Source: Ryan Gray, School transportation News, December 20, 2012
A final report issued this summer for the U.S. Department of Health and Human Services that evaluates Head Start programs in the United States suggests that school bus drivers are among agency employees who engage families and communities as well as assist in tracking a student’s success in the federal program for low-income preschoolers….
Source: Advisory Committee on Head Start Research and Evaluation, August 2012
Source: HealthDay, News & Views, December 13, 2012
Commercial dishwashers can kill everyday bacteria but not norovirus, the cause of stomach flu and many foodborne illnesses around the world, according to a new study.
Although restaurant-industry guidelines for cleaning dishes and silverware eliminate bacteria, they are not effective against norovirus, said researchers from Ohio State University. They found the virus can withstand both manual and mechanical washing….
Efficacies of Sodium Hypochlorite and Quaternary Ammonium Sanitizers for Reduction of Norovirus and Selected Bacteria during Ware-Washing Operations
Source: Lizanel Feliciano, Jianrong Li, Jaesung Lee, Melvin A. Pascall, PLOS One, December 5, 2012
Source: David Peterson, Transportation analyst for St. Paul (MN) Public Schools,White Paper, December 4, 2012
From the School Transportation News story:
In his paper “School Bus Versus Public Transportation: Secondary Educational Opportunities Resulting from the Transportation Alternatives,” David Peterson, transportation analyst for St. Paul (Minn.) Public Schools, set out to provide a solution to inflexible school bus schedules at dismissal that discourage participation in school-activity programs.
The first part of his solution is to assign students to neighborhood schools, were students can generally walk home after activities, if a ride on the school bus or with parents or others cannot be obtained. However, the majority of neighborhood students would still be school bus riders, which he adds is an “enormous” marginal cost savings for school districts over public transportation for large groups of students. And students with IEPs and 504 plans, homeless students and others with “special needs” would continue to ride the school bus unless other more economical means are identified on a case-by-case basis…
Source: Keith Curry Lance and Bill Schwarz, research partners include University of Pittsburgh School of Information Sciences and the RSL Research Group, October 2012
The study consists of three phases of research:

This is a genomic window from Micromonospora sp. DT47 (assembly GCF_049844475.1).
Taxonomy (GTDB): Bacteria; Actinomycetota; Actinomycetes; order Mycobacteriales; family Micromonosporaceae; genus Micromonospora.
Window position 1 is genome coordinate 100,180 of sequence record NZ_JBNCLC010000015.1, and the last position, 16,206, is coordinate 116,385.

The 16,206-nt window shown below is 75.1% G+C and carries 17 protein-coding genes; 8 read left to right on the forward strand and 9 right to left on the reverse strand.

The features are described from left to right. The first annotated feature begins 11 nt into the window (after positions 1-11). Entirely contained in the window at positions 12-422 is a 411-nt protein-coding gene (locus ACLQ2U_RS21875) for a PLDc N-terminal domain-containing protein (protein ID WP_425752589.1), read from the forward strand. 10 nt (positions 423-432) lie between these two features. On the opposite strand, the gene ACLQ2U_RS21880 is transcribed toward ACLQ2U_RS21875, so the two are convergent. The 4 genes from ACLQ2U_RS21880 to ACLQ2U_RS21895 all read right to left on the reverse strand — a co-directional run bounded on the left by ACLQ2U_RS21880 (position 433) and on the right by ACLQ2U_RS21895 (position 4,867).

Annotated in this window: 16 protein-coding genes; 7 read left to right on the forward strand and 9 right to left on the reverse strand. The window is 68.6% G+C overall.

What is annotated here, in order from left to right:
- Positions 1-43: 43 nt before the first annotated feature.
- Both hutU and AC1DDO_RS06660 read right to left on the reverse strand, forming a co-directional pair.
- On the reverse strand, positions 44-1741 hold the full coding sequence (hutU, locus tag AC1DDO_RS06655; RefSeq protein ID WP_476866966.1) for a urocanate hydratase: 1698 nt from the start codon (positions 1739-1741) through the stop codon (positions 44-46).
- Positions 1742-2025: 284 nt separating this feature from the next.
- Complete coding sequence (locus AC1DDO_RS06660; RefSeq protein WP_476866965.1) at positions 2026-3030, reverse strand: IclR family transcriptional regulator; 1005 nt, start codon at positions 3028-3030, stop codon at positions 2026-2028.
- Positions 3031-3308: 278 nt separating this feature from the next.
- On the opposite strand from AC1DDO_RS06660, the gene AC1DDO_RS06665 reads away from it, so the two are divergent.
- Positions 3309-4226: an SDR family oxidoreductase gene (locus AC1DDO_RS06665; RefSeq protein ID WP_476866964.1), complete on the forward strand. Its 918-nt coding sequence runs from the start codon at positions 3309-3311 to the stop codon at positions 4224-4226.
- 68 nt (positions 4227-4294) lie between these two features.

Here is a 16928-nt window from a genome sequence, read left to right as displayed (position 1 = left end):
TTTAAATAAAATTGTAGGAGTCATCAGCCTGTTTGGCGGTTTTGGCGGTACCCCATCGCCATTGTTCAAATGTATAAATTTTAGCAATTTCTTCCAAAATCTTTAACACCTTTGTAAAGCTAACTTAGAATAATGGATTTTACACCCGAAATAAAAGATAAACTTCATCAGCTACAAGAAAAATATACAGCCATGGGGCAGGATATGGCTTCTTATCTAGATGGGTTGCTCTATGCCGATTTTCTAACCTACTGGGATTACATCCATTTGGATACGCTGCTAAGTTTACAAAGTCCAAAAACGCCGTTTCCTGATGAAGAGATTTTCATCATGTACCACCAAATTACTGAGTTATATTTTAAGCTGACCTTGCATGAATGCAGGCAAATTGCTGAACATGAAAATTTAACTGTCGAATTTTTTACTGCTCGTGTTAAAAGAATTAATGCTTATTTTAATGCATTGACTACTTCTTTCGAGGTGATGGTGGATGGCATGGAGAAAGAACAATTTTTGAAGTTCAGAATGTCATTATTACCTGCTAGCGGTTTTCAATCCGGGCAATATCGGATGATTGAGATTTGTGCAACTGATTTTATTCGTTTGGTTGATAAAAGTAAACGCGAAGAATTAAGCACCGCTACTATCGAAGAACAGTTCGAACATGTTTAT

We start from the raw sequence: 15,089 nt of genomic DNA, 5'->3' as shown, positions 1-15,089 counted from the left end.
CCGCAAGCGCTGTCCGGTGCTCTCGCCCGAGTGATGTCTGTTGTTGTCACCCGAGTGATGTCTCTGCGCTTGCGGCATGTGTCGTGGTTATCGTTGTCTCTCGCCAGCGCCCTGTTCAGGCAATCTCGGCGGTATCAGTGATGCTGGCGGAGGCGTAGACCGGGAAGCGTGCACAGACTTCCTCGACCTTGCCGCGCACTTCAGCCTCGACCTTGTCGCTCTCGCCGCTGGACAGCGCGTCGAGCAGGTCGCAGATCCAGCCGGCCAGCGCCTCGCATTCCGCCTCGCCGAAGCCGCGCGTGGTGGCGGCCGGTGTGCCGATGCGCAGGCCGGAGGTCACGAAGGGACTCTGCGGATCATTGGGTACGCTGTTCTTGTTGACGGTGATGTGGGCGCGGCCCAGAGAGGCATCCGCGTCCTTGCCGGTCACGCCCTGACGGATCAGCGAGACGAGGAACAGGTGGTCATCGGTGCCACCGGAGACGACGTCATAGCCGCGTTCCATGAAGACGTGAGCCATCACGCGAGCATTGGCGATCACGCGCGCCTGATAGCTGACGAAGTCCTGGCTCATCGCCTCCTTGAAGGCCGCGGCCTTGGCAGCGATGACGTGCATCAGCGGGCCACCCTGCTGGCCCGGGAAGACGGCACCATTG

– An analysis of available data about Pennsylvania school libraries and their relationships to the 2011 Pennsylvania System of School Assessment (PSSA) Reading and Writing scores
– An analysis of survey data about the perceptions of school library programs of administrators, teachers, and librarians and the relationships between those perceptions and their assessments of library program teaching of 21st Century Learner and PA/Common Core standards, and, in turn, the relationships between educators’ assessments of library program teaching of those two sets of standards and PSSA scores
– Estimated investments needed to fund those components of a 21st century school library infrastructure that would have the greatest impact on student achievement in Pennsylvania
Source: American Library Association, American Association of School Librarians, 2012
From the summary:
AASL sponsors a longitudinal survey to provide data on the health of the nation’s school library programs. The annual survey is open to library centers at all schools teaching at the primary and secondary levels. The first survey was conducted in 2007 and results from each year are available for review . Most of the questions are tracking questions, though, each year the survey includes a short series of topical questions. In 2012, the topical questions were focused on filtering and online access.
Source: Govistics, Center for Governmental Research (CGR), 2012
From the press release:
Of the largest school districts in the U.S., the District of Columbia, Newark, NJ and Buffalo, NY spent the most per pupil in 2010, according to an analysis by Govistics of recently released U.S. Census of Governments data. Per pupil spending was about $29,400 in D.C.; $28,600 in Newark; and $26,900 in Buffalo….At the other end of the scale, the 10 districts with the lowest per pupil costs spent less ─ in some cases significantly less ─ than one-third the amount spent per pupil in 2010 in D.C., Newark or Buffalo, the Govistics analysis found. Govistics (www.govistics.com) is a web-based product of the Center for Governmental Research (CGR) and provides interactive access to key government data on U.S. school districts and local governments.
Govistics examined total spending (e.g., instruction, administration, capital costs) for the 285 districts with enrollments of 25,000 or more students….